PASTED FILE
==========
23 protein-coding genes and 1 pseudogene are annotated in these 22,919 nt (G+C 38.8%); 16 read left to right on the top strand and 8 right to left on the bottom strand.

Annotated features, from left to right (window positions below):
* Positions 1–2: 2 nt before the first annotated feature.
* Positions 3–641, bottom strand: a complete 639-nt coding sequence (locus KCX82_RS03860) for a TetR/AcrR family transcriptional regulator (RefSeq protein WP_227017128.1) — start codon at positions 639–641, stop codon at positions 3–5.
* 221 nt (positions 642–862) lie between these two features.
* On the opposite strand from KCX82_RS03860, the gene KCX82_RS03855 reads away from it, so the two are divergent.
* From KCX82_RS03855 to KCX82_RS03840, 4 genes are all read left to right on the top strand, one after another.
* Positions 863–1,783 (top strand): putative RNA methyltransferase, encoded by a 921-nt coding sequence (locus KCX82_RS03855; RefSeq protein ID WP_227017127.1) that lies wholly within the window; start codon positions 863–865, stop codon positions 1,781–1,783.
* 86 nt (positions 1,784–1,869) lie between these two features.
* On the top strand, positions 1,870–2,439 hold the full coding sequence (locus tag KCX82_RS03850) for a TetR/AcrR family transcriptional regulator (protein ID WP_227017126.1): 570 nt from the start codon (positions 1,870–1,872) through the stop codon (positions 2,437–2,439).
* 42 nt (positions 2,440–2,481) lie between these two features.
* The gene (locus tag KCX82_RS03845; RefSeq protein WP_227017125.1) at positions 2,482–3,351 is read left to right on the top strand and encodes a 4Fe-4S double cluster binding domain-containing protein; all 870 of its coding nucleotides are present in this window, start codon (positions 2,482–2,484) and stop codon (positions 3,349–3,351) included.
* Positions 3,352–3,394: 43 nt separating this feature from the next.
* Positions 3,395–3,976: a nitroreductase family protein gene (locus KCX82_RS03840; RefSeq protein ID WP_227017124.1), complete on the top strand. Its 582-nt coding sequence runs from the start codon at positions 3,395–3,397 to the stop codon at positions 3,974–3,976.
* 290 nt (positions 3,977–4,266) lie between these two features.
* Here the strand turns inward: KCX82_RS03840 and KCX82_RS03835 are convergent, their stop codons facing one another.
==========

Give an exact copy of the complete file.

23 protein-coding genes and 1 pseudogene are annotated in these 22,919 nt (G+C 38.8%); 16 read left to right on the top strand and 8 right to left on the bottom strand.

Annotated features, from left to right (window positions below):
* Positions 1–2: 2 nt before the first annotated feature.
* Positions 3–641, bottom strand: a complete 639-nt coding sequence (locus KCX82_RS03860) for a TetR/AcrR family transcriptional regulator (RefSeq protein WP_227017128.1) — start codon at positions 639–641, stop codon at positions 3–5.
* 221 nt (positions 642–862) lie between these two features.
* On the opposite strand from KCX82_RS03860, the gene KCX82_RS03855 reads away from it, so the two are divergent.
* From KCX82_RS03855 to KCX82_RS03840, 4 genes are all read left to right on the top strand, one after another.
* Positions 863–1,783 (top strand): putative RNA methyltransferase, encoded by a 921-nt coding sequence (locus KCX82_RS03855; RefSeq protein ID WP_227017127.1) that lies wholly within the window; start codon positions 863–865, stop codon positions 1,781–1,783.
* 86 nt (positions 1,784–1,869) lie between these two features.
* On the top strand, positions 1,870–2,439 hold the full coding sequence (locus tag KCX82_RS03850) for a TetR/AcrR family transcriptional regulator (protein ID WP_227017126.1): 570 nt from the start codon (positions 1,870–1,872) through the stop codon (positions 2,437–2,439).
* 42 nt (positions 2,440–2,481) lie between these two features.
* The gene (locus tag KCX82_RS03845; RefSeq protein WP_227017125.1) at positions 2,482–3,351 is read left to right on the top strand and encodes a 4Fe-4S double cluster binding domain-containing protein; all 870 of its coding nucleotides are present in this window, start codon (positions 2,482–2,484) and stop codon (positions 3,349–3,351) included.
* Positions 3,352–3,394: 43 nt separating this feature from the next.
* Positions 3,395–3,976: a nitroreductase family protein gene (locus KCX82_RS03840; RefSeq protein ID WP_227017124.1), complete on the top strand. Its 582-nt coding sequence runs from the start codon at positions 3,395–3,397 to the stop codon at positions 3,974–3,976.
* 290 nt (positions 3,977–4,266) lie between these two features.
* Here the strand turns inward: KCX82_RS03840 and KCX82_RS03835 are convergent, their stop codons facing one another.